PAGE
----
Before you go down the calculation path, you should have an understanding of what scaling is. By year 12, you would have heard a lot from teachers and peers about scaling, however, schools don’t do a particularly good job of explaining how it works. The idea of your scores being scaled can be frustrating, especially if you’ve worked really hard to get a stellar result, only to see a few points shaved off before it feeds into your ATAR. While scaling is not a perfect system, there are good reasons for it. For example, if one subject is mostly taken by the highest achieving students, and another mostly by lower achieving students, it wouldn’t be fair for a score of 30 (the median score) in each of these subjects to be treated equally when it comes to the ATAR. That’s where scaling comes in. Scaling varies year by year and considers several things including the total number of students taking the subjects, the spread of their marks in the subject, and how they perform in all their other subjects. Usually, the year-to-year variation in scaling doesn’t differ wildly for the common subjects (e.g., English, Further Maths, Biology), however, it may for some of the smaller subjects such as less commonly studied languages. See our post on understanding the ATAR system for more info about scaling.
Finally, for those going into VCE who are looking at success posts from 2022’s top scorers and scratching their chins wondering how they can achieve those kinds of results, consider VCE tutoring. Tutors can be valuable for every subject and every goal, whether it’s simply passing VCE or gunning for a particular ATAR. In addition to guiding you through the content, tutors can serve as mentors for course selection, study skills, life beyond VCE, mental health, and everything in between. If you’re interested, take a gander at our guide to VCE and tutoring to find out how a tutor could benefit you and what’s on offer.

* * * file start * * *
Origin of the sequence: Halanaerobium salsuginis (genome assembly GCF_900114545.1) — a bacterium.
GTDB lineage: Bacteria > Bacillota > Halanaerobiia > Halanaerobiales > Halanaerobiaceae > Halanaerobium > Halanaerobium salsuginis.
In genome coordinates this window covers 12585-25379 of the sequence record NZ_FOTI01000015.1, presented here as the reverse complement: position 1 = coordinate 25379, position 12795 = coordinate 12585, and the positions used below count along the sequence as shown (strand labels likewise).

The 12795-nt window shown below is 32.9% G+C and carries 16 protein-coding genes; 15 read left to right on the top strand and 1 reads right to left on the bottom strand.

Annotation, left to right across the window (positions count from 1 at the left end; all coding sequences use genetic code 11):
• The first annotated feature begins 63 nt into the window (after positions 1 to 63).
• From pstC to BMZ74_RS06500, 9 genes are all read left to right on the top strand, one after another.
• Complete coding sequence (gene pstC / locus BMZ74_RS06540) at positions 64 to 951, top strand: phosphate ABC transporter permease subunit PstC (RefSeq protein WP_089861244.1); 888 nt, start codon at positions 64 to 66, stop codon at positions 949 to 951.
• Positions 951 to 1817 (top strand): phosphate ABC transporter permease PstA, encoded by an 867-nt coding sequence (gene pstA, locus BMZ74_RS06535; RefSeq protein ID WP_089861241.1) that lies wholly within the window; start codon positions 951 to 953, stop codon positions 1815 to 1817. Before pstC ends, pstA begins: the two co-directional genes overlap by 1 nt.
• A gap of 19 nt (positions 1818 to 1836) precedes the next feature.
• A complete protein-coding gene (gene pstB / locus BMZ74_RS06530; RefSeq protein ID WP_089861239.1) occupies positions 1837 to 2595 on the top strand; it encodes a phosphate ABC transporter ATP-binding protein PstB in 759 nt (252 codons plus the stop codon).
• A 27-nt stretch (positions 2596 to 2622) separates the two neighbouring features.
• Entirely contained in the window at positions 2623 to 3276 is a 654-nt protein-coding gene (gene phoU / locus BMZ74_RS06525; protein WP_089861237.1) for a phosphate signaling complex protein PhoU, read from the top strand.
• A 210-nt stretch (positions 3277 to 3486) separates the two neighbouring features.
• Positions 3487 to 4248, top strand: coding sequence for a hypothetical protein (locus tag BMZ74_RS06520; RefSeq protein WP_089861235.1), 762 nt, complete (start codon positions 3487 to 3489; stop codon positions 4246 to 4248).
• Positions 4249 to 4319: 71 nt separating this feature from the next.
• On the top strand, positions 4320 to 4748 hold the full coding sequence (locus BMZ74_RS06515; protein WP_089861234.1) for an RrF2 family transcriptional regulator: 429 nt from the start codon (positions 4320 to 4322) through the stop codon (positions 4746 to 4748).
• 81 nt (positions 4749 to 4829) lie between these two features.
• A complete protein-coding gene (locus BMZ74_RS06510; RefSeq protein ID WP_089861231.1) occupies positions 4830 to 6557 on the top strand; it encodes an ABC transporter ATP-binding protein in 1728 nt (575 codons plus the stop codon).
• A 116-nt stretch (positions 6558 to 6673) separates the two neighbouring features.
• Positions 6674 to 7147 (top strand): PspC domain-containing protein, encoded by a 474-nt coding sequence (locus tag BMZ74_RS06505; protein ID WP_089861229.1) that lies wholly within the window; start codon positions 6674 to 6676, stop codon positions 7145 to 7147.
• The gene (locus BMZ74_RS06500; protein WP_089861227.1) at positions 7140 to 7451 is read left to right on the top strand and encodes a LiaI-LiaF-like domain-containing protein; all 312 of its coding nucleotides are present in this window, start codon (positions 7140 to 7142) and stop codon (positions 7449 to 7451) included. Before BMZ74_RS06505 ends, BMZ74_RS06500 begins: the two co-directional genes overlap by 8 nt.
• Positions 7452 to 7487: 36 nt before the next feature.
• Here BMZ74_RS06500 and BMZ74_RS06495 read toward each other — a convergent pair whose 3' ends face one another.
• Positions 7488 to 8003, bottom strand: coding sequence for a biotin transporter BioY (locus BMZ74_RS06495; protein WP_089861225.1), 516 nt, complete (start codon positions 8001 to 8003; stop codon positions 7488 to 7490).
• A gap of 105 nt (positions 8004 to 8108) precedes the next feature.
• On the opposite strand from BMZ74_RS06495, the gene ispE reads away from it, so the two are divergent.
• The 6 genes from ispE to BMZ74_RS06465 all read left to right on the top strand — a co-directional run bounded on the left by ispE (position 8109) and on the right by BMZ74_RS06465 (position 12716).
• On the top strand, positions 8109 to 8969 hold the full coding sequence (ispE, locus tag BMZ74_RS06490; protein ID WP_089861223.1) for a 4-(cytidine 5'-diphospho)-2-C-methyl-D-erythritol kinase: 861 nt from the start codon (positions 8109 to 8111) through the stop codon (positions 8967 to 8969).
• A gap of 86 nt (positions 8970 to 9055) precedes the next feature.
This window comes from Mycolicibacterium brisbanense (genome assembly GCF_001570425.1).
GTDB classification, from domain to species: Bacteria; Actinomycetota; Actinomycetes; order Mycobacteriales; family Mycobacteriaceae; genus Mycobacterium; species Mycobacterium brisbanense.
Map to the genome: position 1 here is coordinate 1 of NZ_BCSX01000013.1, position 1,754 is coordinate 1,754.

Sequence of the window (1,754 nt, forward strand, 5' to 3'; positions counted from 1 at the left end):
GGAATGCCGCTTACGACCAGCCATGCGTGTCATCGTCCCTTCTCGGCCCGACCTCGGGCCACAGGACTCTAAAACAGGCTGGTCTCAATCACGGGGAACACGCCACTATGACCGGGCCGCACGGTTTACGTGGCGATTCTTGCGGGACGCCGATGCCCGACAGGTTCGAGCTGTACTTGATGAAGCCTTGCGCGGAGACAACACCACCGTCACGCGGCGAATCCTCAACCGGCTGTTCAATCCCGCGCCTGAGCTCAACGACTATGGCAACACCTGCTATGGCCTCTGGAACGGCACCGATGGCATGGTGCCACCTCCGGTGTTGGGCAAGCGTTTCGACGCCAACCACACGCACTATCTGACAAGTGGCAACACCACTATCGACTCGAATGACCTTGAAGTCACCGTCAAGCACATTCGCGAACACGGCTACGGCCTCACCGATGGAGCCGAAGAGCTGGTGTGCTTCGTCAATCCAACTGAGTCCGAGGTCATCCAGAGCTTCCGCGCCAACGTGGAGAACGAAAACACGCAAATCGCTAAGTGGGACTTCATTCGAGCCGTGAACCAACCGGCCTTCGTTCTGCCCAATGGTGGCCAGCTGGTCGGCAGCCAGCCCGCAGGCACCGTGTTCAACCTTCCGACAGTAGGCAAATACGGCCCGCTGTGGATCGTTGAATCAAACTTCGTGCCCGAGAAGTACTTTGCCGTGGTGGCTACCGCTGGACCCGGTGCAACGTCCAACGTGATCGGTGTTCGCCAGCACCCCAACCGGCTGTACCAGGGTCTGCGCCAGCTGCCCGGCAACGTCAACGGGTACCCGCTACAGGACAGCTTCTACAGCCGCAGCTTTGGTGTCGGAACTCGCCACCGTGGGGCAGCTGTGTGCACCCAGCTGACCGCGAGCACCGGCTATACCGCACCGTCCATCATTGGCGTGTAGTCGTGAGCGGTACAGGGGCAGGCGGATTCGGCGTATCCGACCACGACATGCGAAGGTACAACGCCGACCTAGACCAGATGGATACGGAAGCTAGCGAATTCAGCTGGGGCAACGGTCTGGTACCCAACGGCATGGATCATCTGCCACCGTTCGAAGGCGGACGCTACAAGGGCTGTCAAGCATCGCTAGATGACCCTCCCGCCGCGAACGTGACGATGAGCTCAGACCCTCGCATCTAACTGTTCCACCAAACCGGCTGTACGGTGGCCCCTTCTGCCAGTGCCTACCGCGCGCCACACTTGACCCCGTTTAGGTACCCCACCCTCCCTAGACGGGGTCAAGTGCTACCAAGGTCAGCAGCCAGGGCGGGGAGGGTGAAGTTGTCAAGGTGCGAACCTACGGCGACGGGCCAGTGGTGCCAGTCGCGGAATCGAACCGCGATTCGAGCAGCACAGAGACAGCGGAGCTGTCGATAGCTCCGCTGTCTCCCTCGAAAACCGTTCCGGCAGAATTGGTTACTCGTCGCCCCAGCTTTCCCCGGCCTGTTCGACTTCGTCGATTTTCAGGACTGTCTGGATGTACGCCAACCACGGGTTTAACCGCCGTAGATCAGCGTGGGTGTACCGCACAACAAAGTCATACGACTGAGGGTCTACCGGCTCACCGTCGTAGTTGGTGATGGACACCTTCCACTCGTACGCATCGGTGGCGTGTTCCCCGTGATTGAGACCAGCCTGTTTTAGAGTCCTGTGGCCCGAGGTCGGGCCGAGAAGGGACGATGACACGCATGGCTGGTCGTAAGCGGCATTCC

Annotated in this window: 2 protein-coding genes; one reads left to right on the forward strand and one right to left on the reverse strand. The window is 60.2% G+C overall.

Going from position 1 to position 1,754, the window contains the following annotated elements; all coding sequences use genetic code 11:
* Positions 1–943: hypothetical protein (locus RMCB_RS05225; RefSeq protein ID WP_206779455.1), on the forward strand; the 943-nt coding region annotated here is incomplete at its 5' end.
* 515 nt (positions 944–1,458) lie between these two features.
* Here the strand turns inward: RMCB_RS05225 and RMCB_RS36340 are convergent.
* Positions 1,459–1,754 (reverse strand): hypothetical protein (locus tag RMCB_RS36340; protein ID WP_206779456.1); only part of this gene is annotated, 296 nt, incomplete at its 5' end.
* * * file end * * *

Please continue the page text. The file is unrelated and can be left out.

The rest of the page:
If you’re considering tutoring in 2023, you might find the following infographic with Australian private tutoring statistics for 2022 useful.
For those still overwhelmed by the whole ATAR system and everything covered in this post, I’ll leave 3 key questions and answers here that are important to know.
1: How do I access my VCE results?
- There are three ways to do this: by logging onto resultsandatar.vic.edu.au; by downloading the Results and ATAR app; or by waiting for the results to arrive by mail.
2: What is scaling?
- Scaling is a complex process that adjusts scores for a particular subject according to relative difficulty. It varies year by year and considers factors such as the number of students taking a subject and their performance in all their other subjects.
3: When could a tutor be useful?
- Tutoring can come in handy for anyone wanting to maximise their VCE results. Tutors can also be valuable mentors beyond VCE scores to ensure you keep the bigger perspective of life beyond VCE in mind during your year 12 journey.
Written by KIS Academics tutor Dee Tomic. Dee currently offers to tutor for VCE Maths Methods and Biology. Dee is completing her PhD in epidemiology at Monash University. If you have any questions for her or would like to request Dee as a tutor, feel free to reach out through her profile here.